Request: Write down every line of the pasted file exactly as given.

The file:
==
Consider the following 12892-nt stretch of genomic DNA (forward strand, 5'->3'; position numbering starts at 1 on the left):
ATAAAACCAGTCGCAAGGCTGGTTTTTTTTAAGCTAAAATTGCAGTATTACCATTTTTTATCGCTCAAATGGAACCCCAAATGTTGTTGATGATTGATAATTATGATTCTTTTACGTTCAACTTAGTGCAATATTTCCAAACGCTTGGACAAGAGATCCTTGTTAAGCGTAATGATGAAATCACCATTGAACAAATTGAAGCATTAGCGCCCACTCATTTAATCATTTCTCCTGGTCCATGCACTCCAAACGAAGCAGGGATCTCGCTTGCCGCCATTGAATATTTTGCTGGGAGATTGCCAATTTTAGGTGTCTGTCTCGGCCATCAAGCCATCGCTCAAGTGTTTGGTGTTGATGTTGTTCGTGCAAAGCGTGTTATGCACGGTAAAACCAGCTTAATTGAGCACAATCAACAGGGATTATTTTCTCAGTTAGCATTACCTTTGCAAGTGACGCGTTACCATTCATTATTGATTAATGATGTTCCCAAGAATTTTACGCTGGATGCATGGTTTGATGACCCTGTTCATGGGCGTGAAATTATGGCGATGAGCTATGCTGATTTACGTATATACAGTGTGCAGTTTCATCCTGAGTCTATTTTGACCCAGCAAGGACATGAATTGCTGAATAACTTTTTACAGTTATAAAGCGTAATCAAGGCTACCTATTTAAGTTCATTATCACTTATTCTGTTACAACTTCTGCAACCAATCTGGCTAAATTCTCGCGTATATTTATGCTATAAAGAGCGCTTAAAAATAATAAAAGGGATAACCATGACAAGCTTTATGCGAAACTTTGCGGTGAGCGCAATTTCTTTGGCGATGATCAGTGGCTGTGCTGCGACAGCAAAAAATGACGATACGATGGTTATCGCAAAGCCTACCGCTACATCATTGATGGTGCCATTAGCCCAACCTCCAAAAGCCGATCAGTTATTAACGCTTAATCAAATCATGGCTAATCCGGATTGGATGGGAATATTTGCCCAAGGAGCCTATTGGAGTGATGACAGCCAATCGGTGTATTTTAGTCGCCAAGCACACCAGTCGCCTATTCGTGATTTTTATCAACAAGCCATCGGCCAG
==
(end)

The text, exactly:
Consider the following 12892-nt stretch of genomic DNA (forward strand, 5'->3'; position numbering starts at 1 on the left):
ATAAAACCAGTCGCAAGGCTGGTTTTTTTTAAGCTAAAATTGCAGTATTACCATTTTTTATCGCTCAAATGGAACCCCAAATGTTGTTGATGATTGATAATTATGATTCTTTTACGTTCAACTTAGTGCAATATTTCCAAACGCTTGGACAAGAGATCCTTGTTAAGCGTAATGATGAAATCACCATTGAACAAATTGAAGCATTAGCGCCCACTCATTTAATCATTTCTCCTGGTCCATGCACTCCAAACGAAGCAGGGATCTCGCTTGCCGCCATTGAATATTTTGCTGGGAGATTGCCAATTTTAGGTGTCTGTCTCGGCCATCAAGCCATCGCTCAAGTGTTTGGTGTTGATGTTGTTCGTGCAAAGCGTGTTATGCACGGTAAAACCAGCTTAATTGAGCACAATCAACAGGGATTATTTTCTCAGTTAGCATTACCTTTGCAAGTGACGCGTTACCATTCATTATTGATTAATGATGTTCCCAAGAATTTTACGCTGGATGCATGGTTTGATGACCCTGTTCATGGGCGTGAAATTATGGCGATGAGCTATGCTGATTTACGTATATACAGTGTGCAGTTTCATCCTGAGTCTATTTTGACCCAGCAAGGACATGAATTGCTGAATAACTTTTTACAGTTATAAAGCGTAATCAAGGCTACCTATTTAAGTTCATTATCACTTATTCTGTTACAACTTCTGCAACCAATCTGGCTAAATTCTCGCGTATATTTATGCTATAAAGAGCGCTTAAAAATAATAAAAGGGATAACCATGACAAGCTTTATGCGAAACTTTGCGGTGAGCGCAATTTCTTTGGCGATGATCAGTGGCTGTGCTGCGACAGCAAAAAATGACGATACGATGGTTATCGCAAAGCCTACCGCTACATCATTGATGGTGCCATTAGCCCAACCTCCAAAAGCCGATCAGTTATTAACGCTTAATCAAATCATGGCTAATCCGGATTGGATGGGAATATTTGCCCAAGGAGCCTATTGGAGTGATGACAGCCAATCGGTGTATTTTAGTCGCCAAGCACACCAGTCGCCTATTCGTGATTTTTATCAACAAGCCATCGGCCAG